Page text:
Implications for the field of education and working life

Based on the results of this research, it seems that more work needs to be done by authorities, educational institutions, and employers to highlight the range of skills and attributes developed via international experiences. These are, after all, the kind of skills sought after by the labour market and society.

First, educational institutions, authorities, and agencies promoting learning abroad need to engage in a more thorough dialogue with both public and private employers to make the hidden competences understood and recognised. There is a need to discuss the learning outcomes and their definitions and descriptions as well as manifestations to be able to present expertise acquired through international experience in a way that speaks to employers, and so that we can improve their relevance on the labour market. Educational institutions need to engage in defining and making visible, also, the broader learning outcomes of international experiences, those that will cover more than the traditional language skills, inter- cultural competences, or tolerance. This wider concept of international expertise will, in this case, encompass at least such skills as productivity, resilience, and curiosity.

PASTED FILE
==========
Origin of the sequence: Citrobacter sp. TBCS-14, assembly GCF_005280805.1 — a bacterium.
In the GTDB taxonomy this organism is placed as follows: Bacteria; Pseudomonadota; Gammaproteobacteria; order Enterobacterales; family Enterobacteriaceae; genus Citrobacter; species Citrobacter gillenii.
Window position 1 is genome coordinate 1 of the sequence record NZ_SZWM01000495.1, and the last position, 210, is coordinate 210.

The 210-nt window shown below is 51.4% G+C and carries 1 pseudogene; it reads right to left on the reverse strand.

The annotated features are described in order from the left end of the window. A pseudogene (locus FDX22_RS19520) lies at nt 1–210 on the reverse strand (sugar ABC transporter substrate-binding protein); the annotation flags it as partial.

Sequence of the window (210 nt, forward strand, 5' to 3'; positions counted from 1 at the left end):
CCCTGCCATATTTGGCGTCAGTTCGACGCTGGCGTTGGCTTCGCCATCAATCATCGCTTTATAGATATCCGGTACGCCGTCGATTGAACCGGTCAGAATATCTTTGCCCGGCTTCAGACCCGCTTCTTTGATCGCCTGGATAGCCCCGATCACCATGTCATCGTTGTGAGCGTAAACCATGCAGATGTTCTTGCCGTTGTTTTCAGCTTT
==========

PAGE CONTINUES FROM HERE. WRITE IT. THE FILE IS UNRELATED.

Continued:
Second, students and young people need tools and guidance to help them recognise their hidden expertise, and also to be able to better describe the competences gained, thereby, making them visible and relevant for future employers. And third, government policy and, particularly, education systems will need to revise their outlook on key skills, at all levels of education, to also encompass such skills and attributes as are highlighted in this research as key to facing the future challenges successfully.

Notably, since our study in 2012-13, some developments have also taken place within this arena. In, for example, Finland, in contrast to most of the world’s countries, 21st-century skills have recently been considered in the design of basic education. A new national core curriculum for basic education was implemented in schools in 2016 by the Finnish National Agency for Education (EDUFI). The focus was set on transversal competences and on working across school subjects.